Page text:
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The Monarchy Portal

Richard I of England being anointed during his coronation in Westminster Abbey, from a 13th-century chronicle.

A monarchy is a form of government in which a single person holds supreme authority in ruling a country, also performing ceremonial duties and embodying the country's national identity. Although some monarchs are elected, in most cases, the monarch's position is inherited and lasts until death or abdication. In these cases, the royal family or members of the dynasty usually serve in official capacities as well. The governing power of the monarch may vary from purely symbolic (crowned republic), to partial and restricted (constitutional monarchy), to completely autocratic (absolute monarchy).

Monarchy was the most common form of government until the 20th century. Forty-five sovereign nations in the world have monarchs acting as heads of state, sixteen of which are Commonwealth realms that recognise Queen Elizabeth II as their head of state. Most modern monarchs are constitutional monarchs, who retain a unique legal and ceremonial role, but exercise limited or no political power under the nation's constitution. In some nations, however, such as Brunei, Morocco, Oman, Qatar, Saudi Arabia, and Eswatini, the hereditary monarch has more political influence than any other single source of authority in the nation, either by tradition or by a constitutional mandate.

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Albert Memorial
Credit: David Iliff

The Albert Memorial, a monument to Prince Albert found in Kensington Gardens, London, England, as seen from the south side. Directly to the north of the Royal Albert Hall. It was commissioned by Queen Victoria and designed by Sir George Gilbert Scott in the Gothic revival style. Opened in 1872, the memorial is 176 feet (54 m) tall, took over ten years to complete, and cost £120,000.

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Prince's Palace of Monaco
The Prince's Palace of Monaco is the official residence of the Prince of Monaco. Originally founded in 1191 as a Genoese fortress, during its long and often dramatic history it has been bombarded and besieged by many foreign powers. Since the end of the 13th century, it has been the stronghold and home of the Grimaldi family who first captured it in 1297. The Grimaldis' power was often derived from fragile agreements with their larger and stronger neighbours. Thus while the sovereigns of Europe were building luxurious, modern Renaissance and Baroque palaces, politics and common sense demanded that the palace of the Monaco rulers be fortified. The Grimaldis' occupation of their palace is also unusual because, unlike other European ruling families, the absence of alternative palaces and land shortages have resulted in their use of the same residence for more than seven centuries. During the 19th and early 20th centuries, the palace and its owners became symbols of the slightly risqué glamour and decadence that was associated with Monte Carlo and the French Riviera. Glamour and theatricality became reality when the American film star Grace Kelly became chatelaine to the palace in 1956. In the 21st century, the palace remains the residence of the current Prince of Monaco.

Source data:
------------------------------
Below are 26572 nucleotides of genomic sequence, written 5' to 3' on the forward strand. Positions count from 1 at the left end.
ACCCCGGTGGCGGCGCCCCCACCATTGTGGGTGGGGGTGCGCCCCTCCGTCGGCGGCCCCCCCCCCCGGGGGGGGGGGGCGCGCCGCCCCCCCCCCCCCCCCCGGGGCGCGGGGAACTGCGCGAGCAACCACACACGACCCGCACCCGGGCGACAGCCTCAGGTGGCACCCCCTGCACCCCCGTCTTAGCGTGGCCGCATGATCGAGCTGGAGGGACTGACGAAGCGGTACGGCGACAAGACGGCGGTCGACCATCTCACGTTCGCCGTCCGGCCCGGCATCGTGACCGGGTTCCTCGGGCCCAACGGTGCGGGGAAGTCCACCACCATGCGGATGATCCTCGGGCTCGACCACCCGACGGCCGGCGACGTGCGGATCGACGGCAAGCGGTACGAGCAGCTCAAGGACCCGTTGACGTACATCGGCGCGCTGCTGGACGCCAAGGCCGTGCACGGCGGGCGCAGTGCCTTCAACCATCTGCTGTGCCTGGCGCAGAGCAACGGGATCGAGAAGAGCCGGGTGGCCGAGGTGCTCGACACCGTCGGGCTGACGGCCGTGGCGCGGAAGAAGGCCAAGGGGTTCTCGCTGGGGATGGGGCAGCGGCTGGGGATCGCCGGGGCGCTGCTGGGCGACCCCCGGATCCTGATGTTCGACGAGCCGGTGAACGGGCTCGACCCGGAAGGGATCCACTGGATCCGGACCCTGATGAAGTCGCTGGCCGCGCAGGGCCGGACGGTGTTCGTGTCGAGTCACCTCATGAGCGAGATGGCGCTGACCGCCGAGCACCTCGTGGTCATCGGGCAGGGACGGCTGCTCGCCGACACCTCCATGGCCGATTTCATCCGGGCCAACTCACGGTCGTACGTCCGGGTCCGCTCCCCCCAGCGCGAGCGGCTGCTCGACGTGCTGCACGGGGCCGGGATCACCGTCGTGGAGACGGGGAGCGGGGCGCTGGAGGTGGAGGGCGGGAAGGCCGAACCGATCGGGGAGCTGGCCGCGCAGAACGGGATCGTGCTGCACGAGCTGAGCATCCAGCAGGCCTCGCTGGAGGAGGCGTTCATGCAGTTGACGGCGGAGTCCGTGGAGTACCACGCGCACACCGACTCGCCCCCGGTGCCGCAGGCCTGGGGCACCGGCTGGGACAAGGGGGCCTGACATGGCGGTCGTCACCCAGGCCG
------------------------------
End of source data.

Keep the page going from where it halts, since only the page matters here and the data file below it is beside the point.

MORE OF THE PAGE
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Featured articles: Áedán mac Gabráin · · Æthelbald of Mercia · Æthelberht of Kent · Æthelred of Mercia · Aldfrith of Northumbria · Bhumibol Adulyadej · Grand Duchess Anastasia Nikolaevna of Russia · · Anne of Denmark · Princess Beatrice of the United Kingdom · · · · Augustus · · · Cædwalla of Wessex · Ceawlin of Wessex · (...more)

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